Livestock

Wild dogs, price drop behind fall in lambs

PRIME TIME: Stanthorpe Show steward Jim Mitchell with the winning pen of prime lambs – a 43kg offering from the Greenup family at Maryland Pastoral Company.
PRIME TIME: Stanthorpe Show steward Jim Mitchell with the winning pen of prime lambs – a 43kg offering from the Greenup family at Maryland Pastoral Company.

WILD dogs and lacklustre prices have been blamed on a 50% fall in prime lamb entries at this year's Stanthorpe Show.

But event steward Jim Mitchell had nothing but praise for the high calibre entries offered by what he called some of the industry's "most determined producers".

Many of these people are struggling to find reasons to stay in the industry and I can't say I blame them. It's tough.

Graham Greenup, from Maryland Pastoral Company, dominated the winner's board again this year. He took home the broad ribbon prize for the champion single lamb, as well as champion pen of 43kg lambs and then went onto win the carcase competition.

"Maryland Pastoral Company does produce stand-out lambs and this year was no exception," Mr Mitchell said.

"Their entries would have been competitive at any prime lamb event in the country."

Yet it wasn't the quality of entries, which irked the Stanthorpe Show long-time steward, it was the battle facing those producers trying to stay in the sheep and wool industry.

"We're seeing the demise of a great industry" Mr Mitchell explained.

"People around here are just struggling to stay in sheep and wool because the dog problem is getting so bad.

"In the 12 months since the last show, more producers from around here have left the industry.

"Wild dogs are just having such a devastating impact, that people are saying we can't keep doing this and they're baling."

He said the stress of battling wild dogs was exacerbated by falling lamb prices at the saleyards.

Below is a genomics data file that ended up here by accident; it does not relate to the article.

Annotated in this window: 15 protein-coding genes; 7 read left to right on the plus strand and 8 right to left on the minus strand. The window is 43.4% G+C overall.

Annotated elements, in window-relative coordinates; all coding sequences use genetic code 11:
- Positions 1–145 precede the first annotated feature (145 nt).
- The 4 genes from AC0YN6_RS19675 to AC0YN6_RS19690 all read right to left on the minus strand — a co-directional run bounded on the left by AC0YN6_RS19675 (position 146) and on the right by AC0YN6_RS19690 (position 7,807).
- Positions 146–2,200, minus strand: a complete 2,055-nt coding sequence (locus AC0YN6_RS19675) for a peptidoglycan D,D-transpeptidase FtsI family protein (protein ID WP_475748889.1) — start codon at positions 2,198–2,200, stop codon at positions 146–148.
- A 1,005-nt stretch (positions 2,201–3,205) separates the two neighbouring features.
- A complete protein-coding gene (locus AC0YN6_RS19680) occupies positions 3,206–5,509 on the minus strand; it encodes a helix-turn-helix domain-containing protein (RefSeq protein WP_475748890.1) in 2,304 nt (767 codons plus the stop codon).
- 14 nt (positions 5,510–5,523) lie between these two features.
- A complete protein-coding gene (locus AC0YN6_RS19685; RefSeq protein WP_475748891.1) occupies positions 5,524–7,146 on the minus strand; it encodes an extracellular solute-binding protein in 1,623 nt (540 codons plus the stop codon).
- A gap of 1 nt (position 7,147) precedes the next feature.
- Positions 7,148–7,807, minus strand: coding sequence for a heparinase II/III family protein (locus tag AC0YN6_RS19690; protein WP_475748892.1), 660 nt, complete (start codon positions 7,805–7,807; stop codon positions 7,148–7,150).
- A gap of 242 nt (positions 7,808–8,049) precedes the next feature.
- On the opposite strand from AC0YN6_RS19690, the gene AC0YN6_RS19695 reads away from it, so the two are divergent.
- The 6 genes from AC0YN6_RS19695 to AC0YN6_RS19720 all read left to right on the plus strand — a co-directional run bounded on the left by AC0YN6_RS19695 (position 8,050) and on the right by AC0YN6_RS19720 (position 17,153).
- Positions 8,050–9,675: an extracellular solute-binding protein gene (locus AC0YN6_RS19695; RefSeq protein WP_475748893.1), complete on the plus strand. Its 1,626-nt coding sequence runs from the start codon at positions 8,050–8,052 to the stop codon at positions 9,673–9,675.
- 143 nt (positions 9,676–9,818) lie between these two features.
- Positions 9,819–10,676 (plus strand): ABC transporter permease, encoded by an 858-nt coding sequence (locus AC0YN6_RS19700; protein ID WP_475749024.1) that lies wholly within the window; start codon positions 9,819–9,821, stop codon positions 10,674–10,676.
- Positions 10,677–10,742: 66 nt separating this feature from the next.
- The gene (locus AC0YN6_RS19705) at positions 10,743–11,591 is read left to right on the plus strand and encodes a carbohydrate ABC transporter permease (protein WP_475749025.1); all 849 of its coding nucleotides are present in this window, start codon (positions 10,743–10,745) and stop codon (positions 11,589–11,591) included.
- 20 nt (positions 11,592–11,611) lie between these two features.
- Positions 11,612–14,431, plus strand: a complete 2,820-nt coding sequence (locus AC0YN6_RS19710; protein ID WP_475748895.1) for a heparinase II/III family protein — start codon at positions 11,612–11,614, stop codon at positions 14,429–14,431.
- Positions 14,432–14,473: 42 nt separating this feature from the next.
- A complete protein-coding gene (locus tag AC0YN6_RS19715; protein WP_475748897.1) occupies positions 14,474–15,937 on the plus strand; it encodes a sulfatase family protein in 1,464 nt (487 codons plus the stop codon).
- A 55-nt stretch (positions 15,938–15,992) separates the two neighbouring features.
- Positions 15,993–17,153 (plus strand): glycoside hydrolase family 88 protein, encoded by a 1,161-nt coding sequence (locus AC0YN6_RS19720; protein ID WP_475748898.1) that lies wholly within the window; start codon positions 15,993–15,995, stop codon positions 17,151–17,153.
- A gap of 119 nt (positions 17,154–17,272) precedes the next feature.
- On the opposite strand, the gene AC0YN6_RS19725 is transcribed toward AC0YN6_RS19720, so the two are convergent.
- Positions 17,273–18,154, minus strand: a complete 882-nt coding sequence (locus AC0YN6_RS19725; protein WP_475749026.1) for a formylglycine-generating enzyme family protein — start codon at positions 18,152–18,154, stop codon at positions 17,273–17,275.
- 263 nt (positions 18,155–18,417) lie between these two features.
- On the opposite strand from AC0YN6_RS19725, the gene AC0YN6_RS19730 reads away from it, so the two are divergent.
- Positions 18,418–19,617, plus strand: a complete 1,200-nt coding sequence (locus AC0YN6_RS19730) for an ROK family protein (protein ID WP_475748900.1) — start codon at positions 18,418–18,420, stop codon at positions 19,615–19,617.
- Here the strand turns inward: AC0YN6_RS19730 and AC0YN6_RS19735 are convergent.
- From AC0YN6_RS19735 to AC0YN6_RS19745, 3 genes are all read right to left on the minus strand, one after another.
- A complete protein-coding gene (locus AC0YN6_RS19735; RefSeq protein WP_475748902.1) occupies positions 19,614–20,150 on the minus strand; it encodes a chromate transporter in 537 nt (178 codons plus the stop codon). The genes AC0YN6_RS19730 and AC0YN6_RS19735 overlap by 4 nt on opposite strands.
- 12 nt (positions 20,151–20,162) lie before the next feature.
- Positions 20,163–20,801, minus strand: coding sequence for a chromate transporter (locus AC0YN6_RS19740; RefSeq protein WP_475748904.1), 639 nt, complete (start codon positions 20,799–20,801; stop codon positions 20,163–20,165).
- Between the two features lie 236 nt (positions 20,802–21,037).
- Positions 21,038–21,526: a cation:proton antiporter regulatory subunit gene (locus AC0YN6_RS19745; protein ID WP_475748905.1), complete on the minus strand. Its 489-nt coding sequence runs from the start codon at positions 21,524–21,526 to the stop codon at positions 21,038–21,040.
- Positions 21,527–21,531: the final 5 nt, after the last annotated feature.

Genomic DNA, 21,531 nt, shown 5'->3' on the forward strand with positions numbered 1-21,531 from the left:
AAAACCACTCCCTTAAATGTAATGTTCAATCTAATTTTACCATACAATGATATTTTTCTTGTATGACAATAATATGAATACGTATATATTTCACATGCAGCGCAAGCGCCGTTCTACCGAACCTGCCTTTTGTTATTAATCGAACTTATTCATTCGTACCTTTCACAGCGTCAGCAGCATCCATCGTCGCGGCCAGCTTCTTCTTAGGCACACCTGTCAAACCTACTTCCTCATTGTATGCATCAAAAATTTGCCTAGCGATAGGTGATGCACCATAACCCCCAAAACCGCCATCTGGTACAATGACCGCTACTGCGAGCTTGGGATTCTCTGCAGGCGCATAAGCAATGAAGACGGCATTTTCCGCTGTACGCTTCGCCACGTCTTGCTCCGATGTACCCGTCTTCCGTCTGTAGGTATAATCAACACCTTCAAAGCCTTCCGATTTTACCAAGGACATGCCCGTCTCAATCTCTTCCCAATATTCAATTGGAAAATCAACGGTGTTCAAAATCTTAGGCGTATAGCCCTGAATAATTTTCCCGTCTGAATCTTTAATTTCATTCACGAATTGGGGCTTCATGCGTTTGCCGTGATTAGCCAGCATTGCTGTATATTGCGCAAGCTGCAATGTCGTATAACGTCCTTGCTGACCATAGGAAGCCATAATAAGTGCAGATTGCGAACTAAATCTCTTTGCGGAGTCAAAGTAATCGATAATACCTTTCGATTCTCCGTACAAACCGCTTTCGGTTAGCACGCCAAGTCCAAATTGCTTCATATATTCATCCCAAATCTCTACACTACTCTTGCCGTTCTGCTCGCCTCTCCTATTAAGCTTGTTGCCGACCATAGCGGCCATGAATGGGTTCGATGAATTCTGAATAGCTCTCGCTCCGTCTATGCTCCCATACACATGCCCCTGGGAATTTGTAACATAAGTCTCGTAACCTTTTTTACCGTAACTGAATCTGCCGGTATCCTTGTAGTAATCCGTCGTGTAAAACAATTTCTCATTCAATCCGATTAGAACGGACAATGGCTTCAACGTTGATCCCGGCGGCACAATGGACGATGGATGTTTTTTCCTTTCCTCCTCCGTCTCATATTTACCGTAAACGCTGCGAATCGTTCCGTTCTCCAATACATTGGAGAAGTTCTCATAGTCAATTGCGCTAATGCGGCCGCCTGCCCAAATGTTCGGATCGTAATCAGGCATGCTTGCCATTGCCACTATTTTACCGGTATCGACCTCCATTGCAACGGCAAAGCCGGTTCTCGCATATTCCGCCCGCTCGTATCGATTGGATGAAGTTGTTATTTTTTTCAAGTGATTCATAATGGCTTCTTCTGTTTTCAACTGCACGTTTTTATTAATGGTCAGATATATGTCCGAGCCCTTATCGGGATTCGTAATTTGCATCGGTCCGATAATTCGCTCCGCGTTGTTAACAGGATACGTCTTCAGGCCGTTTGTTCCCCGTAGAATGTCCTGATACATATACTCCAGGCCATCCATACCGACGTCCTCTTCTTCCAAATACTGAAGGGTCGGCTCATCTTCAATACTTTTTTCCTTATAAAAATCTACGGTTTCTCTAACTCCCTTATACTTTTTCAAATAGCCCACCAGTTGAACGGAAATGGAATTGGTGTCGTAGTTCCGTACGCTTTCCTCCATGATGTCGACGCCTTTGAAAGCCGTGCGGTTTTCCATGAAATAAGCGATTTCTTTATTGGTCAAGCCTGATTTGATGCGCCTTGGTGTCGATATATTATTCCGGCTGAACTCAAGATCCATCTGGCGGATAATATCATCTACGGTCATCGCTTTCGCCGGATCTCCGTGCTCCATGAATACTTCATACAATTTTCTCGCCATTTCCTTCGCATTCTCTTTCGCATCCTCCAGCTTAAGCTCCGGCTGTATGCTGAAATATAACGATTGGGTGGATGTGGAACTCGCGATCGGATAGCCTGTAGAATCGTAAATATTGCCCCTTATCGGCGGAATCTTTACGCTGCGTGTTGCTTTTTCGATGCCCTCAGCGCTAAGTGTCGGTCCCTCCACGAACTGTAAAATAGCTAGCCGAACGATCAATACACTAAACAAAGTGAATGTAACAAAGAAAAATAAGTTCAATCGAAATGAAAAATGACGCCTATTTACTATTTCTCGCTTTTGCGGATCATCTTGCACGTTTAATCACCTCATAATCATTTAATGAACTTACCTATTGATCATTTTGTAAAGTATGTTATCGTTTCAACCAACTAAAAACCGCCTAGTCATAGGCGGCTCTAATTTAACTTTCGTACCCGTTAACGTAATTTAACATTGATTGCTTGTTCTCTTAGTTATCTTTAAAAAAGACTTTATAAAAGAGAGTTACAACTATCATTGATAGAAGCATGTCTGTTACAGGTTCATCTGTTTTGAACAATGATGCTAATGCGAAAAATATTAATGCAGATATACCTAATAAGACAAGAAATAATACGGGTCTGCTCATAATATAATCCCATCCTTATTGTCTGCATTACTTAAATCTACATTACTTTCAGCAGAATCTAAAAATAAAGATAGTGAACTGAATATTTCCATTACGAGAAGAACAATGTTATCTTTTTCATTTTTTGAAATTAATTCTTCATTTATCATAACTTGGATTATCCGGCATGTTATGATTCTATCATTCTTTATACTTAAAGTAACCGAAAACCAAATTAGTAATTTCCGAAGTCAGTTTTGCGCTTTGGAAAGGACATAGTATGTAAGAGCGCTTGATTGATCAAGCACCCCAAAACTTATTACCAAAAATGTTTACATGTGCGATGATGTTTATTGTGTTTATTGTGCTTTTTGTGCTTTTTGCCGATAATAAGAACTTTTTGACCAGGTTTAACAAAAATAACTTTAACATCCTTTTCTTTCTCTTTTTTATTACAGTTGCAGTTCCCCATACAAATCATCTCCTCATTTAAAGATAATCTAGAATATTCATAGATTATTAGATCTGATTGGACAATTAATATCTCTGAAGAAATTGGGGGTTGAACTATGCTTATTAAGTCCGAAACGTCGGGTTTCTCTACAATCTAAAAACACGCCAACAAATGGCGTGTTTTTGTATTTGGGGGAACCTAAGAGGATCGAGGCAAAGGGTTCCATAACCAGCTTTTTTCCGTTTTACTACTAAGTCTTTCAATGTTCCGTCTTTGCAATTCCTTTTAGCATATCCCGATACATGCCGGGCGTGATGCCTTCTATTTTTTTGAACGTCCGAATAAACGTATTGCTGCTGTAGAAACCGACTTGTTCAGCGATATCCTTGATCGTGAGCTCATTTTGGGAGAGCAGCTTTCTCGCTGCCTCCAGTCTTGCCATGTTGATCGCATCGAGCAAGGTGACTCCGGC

"The market has definitely come back and that has hurt producers too," Mr Mitchell said.

"Many of these people are struggling to find reasons to stay in the industry and I can't say I blame them. It's tough."

As a prime lamb producer, he is lobbying for government to support higher bounties for wild dogs in an effort to encourage outside "help".

"There have been some very successful examples of higher bounties working," Mr Mitchell said.

"I know of one case where local government bounties of $100 were matched by industry bounties of $100 and the number of wild dogs trapped or shot in that area rose significantly.

"And, what's more, producers on the ground could tell the difference.

"The simple economic fact is that $100 is not enough for the time and work involved in getting one dog."

He said unless there was a significant shift in support measures for struggling producers, the sheep and wool industry would collapse.

"What makes it worse is that lamb consumption is on the rise. Consumers love lamb because you never get a bad, tough piece of lamb.

"It's a great product and we're proud to produce it but we're battling."

Cut above

McDougall and Sons 2013 carcase winners:

 1. Graham Greenup, Maryland Pastoral

 2. Andrew Ferrier, Mallow Lamb

 3. Peter Reimers

 4. Andrew Ferrier, Mallow Lamb

 5. Peter Reimers

Topics:  feral animals, stanthorpe show, wild dogs




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The improvement would be mild when compared to past cycles